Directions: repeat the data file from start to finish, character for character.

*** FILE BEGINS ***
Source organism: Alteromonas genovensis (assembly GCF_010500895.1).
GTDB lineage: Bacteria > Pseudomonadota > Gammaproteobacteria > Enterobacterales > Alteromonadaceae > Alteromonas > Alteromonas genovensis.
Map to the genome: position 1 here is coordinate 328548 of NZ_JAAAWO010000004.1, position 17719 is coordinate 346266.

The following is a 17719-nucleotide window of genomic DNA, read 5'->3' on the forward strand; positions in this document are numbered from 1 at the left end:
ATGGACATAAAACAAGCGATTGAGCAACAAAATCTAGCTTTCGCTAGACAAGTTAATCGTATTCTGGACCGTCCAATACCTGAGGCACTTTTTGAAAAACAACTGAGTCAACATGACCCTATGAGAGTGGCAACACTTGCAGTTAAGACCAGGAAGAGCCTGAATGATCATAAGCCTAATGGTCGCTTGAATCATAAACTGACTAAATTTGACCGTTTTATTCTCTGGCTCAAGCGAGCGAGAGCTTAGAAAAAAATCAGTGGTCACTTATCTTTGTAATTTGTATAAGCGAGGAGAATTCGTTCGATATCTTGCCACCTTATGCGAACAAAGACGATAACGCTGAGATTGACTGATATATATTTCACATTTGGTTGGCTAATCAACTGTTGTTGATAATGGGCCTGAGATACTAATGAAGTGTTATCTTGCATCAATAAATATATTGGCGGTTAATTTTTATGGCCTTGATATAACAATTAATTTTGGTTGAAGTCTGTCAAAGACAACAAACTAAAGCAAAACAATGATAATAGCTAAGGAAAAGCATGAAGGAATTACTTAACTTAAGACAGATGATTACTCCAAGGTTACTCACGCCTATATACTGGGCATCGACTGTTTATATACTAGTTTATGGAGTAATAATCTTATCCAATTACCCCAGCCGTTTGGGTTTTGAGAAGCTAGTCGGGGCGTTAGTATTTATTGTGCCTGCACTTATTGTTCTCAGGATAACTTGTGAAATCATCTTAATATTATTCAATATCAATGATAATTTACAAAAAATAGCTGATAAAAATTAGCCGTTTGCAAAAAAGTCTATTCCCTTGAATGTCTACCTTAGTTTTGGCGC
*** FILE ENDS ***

Source organism: Alteromonas genovensis (assembly GCF_010500895.1).
GTDB lineage: Bacteria > Pseudomonadota > Gammaproteobacteria > Enterobacterales > Alteromonadaceae > Alteromonas > Alteromonas genovensis.
Map to the genome: position 1 here is coordinate 328548 of NZ_JAAAWO010000004.1, position 17719 is coordinate 346266.

The following is a 17719-nucleotide window of genomic DNA, read 5'->3' on the forward strand; positions in this document are numbered from 1 at the left end:
ATGGACATAAAACAAGCGATTGAGCAACAAAATCTAGCTTTCGCTAGACAAGTTAATCGTATTCTGGACCGTCCAATACCTGAGGCACTTTTTGAAAAACAACTGAGTCAACATGACCCTATGAGAGTGGCAACACTTGCAGTTAAGACCAGGAAGAGCCTGAATGATCATAAGCCTAATGGTCGCTTGAATCATAAACTGACTAAATTTGACCGTTTTATTCTCTGGCTCAAGCGAGCGAGAGCTTAGAAAAAAATCAGTGGTCACTTATCTTTGTAATTTGTATAAGCGAGGAGAATTCGTTCGATATCTTGCCACCTTATGCGAACAAAGACGATAACGCTGAGATTGACTGATATATATTTCACATTTGGTTGGCTAATCAACTGTTGTTGATAATGGGCCTGAGATACTAATGAAGTGTTATCTTGCATCAATAAATATATTGGCGGTTAATTTTTATGGCCTTGATATAACAATTAATTTTGGTTGAAGTCTGTCAAAGACAACAAACTAAAGCAAAACAATGATAATAGCTAAGGAAAAGCATGAAGGAATTACTTAACTTAAGACAGATGATTACTCCAAGGTTACTCACGCCTATATACTGGGCATCGACTGTTTATATACTAGTTTATGGAGTAATAATCTTATCCAATTACCCCAGCCGTTTGGGTTTTGAGAAGCTAGTCGGGGCGTTAGTATTTATTGTGCCTGCACTTATTGTTCTCAGGATAACTTGTGAAATCATCTTAATATTATTCAATATCAATGATAATTTACAAAAAATAGCTGATAAAAATTAGCCGTTTGCAAAAAAGTCTATTCCCTTGAATGTCTACCTTAGTTTTGGCGC